Indeed, prescription medications will sometimes be necessary for children and teenagers. Dr. Benedetti suggests that the medicine should be used only as prescribed, and side effects carefully monitored — yet another challenge for parents at an already-stressful time. “Some patients develop tolerance to the effects of drugs, which lose efficacy over time, leading to the need of increasing dosage to obtain the same effects. This is particularly evident for the benzodiazepine tranquilizers. Population research completed soon before the Covid pandemic showed that a substantial proportion of children and adolescents continued benzodiazepine treatment for six months or longer, despite recommendations calling for short-term treatment. There is no doubt that initiating these treatments should be a decision carefully weighed against other options.”
Try Dr. Benedetti’s approach
Now, what about the many children that don’t need medications, but are still struggling with feelings of anxiety and the lows? Thankfully there are natural treatment options for them — such as light and body clock therapy. The methods emphasized on CET.org match well with Dr. Benedetti’s recommendations. As he told an interviewer on RT.com, “[We need], as soon as possible, to exploit the natural healing power of our body. Children have to use any possible occasion to stay out in the light, play and exercise their muscles, socialize with their friends. Problems in the rhythms of sleep and activities can be managed with chronotherapeutic interventions — light therapy in the morning, with physical exercise; darkness and rest in the evening — and avoiding pollution by the blue components of the light spectrum coming out from computer monitors and other electronic devices, which can disrupt sleep and circadian rhythms.”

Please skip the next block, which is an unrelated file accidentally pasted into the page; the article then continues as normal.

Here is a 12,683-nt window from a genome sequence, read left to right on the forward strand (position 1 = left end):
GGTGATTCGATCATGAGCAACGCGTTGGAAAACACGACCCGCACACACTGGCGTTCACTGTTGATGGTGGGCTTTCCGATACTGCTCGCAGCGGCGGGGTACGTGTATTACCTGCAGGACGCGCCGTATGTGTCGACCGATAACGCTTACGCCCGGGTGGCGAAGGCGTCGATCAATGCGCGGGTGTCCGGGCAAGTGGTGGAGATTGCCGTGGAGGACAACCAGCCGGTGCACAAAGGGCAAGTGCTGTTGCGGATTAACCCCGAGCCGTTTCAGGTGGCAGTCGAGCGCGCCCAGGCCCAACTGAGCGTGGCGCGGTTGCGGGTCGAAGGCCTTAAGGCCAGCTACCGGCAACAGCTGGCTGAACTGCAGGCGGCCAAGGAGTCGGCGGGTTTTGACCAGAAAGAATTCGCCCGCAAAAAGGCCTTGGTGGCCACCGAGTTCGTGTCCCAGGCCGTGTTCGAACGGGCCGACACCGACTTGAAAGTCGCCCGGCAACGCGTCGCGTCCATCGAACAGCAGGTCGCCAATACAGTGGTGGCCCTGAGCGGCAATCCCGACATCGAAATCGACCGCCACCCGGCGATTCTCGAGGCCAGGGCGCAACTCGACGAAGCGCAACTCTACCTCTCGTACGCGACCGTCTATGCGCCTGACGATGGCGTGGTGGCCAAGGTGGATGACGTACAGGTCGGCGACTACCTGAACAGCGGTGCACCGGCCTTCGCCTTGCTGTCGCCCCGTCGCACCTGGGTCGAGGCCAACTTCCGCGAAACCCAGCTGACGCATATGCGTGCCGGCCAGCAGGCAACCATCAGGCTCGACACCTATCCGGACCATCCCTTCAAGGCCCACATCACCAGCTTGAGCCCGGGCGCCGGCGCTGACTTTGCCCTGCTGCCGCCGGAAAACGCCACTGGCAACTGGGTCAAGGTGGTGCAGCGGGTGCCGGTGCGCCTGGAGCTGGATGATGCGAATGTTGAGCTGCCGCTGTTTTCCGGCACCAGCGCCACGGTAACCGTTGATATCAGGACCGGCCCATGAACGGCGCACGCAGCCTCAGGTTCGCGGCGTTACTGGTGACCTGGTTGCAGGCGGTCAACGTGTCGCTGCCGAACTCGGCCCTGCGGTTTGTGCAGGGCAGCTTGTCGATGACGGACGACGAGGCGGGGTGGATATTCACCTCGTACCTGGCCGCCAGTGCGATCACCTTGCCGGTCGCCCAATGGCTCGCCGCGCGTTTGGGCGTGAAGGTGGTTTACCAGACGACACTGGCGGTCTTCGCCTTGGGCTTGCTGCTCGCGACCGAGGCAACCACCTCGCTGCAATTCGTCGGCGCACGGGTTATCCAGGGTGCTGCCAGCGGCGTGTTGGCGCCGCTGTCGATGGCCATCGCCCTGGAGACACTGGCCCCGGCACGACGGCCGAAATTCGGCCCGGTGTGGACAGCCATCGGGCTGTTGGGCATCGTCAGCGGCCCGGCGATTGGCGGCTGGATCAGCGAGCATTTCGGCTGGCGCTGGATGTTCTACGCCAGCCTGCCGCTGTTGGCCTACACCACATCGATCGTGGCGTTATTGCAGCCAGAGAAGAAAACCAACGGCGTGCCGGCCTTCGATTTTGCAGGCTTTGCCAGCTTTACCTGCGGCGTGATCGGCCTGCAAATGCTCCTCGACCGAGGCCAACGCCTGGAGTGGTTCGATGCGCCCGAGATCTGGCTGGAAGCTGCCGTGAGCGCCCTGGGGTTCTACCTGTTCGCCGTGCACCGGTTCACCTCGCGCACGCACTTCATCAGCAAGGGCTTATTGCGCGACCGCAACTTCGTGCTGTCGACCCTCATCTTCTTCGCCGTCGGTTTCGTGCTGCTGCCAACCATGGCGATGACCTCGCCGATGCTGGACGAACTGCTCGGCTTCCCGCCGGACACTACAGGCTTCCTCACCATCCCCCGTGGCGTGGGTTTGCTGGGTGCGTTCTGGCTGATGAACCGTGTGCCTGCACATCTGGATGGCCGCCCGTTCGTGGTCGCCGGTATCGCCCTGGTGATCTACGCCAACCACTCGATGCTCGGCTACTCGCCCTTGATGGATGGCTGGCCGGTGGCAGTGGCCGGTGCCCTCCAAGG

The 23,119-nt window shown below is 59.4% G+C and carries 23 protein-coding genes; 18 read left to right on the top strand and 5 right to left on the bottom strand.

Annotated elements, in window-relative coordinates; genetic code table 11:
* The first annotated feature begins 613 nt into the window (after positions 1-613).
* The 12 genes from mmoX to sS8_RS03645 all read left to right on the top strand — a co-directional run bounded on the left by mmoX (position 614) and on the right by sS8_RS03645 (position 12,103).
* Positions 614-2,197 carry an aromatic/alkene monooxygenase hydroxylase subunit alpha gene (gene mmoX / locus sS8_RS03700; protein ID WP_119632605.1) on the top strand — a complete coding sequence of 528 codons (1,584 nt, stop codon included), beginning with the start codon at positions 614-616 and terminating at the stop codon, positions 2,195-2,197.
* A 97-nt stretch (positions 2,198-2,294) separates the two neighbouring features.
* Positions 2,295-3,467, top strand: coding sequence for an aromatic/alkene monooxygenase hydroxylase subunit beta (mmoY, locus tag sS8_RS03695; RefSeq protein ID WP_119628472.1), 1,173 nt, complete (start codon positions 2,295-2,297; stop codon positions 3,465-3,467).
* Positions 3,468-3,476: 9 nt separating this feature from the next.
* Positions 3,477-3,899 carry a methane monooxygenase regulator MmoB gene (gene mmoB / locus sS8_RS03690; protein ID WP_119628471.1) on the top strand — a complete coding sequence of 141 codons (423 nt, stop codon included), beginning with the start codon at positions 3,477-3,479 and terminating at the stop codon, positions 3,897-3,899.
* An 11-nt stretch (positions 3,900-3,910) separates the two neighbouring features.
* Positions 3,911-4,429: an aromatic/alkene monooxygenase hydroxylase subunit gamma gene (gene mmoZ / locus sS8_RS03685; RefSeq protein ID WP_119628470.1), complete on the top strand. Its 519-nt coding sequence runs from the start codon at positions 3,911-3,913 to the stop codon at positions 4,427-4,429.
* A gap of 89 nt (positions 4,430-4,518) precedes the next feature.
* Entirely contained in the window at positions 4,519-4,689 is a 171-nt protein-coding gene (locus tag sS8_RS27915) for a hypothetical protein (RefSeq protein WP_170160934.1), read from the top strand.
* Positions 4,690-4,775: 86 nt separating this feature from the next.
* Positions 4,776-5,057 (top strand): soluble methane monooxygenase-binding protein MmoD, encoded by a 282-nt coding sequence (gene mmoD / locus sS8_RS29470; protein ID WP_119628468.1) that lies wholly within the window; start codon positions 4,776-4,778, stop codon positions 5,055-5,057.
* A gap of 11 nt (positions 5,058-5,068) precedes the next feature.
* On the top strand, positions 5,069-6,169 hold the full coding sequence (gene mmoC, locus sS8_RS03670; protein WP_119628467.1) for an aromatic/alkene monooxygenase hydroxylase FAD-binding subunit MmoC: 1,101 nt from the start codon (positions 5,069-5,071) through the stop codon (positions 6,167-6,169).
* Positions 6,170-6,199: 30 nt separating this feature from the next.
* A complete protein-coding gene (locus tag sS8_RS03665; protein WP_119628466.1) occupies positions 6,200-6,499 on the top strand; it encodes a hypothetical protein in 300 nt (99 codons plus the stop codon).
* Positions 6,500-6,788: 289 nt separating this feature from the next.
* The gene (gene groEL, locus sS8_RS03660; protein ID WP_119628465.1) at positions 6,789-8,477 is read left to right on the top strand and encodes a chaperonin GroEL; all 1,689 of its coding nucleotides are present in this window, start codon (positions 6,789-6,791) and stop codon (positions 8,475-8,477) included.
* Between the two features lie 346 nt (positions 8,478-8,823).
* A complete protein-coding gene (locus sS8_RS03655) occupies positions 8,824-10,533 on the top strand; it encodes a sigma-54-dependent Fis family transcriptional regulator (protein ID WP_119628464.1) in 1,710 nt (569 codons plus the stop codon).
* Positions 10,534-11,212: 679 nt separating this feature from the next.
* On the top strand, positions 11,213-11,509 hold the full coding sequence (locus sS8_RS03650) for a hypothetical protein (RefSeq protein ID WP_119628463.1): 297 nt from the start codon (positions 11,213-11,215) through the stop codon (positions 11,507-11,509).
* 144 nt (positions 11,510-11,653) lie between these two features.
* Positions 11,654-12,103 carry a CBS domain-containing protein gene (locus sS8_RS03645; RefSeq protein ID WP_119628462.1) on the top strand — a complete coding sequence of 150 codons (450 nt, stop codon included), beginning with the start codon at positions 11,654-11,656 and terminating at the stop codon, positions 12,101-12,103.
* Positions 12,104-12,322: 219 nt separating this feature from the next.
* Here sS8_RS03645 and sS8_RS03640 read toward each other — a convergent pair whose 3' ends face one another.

Natural treatment options and a strong support system at home can really improve mental health for many children and teenagers. As Dr. Benedetti observes, “Many children and adolescents now face anxious reactions when coming out from their homes. This should not immediately be diagnosed as a mental disturbance and medicated. Facing anxiety, and letting it flood — together with the support of a loved one who can encourage without judging — are expected to be followed by habituation, and lead to restoring the normal rhythms of life in the large majority of cases.”
Dr. Benedetti’s views on the pandemic
“I sometimes read in newspapers people complaining against the ‘selfish’ or ‘irresponsible’ behavior of young people — who actually, in my view, just tried to preserve their social identity and their developing personality in these difficult times. My view is the opposite: Children and adolescents gave a great example of discipline, unselfishness, even self-denial in favor of the community of the adults, which did not always treat them well. A great example of the moral sense is deeply rooted in young people, against all odds.”
So what’s the takeaway?
If your child is struggling to cope during these tough times, like so many people of all ages are, you can try combining three constructive approaches, as we have outlined here:
- speak with a licensed a mental health professional
- adopt new home routines to better structure the day and night, and
- use natural treatment options. CET has selected some of the best therapeutic options to enhance the indoor environment, as you can explore on our site and online shop.
As always, we invite you to share your thoughts and perspectives. Feel free to contact us. May we all get through this pandemic together in peace and health.
Marwan Hamed is a freelance writer for CET.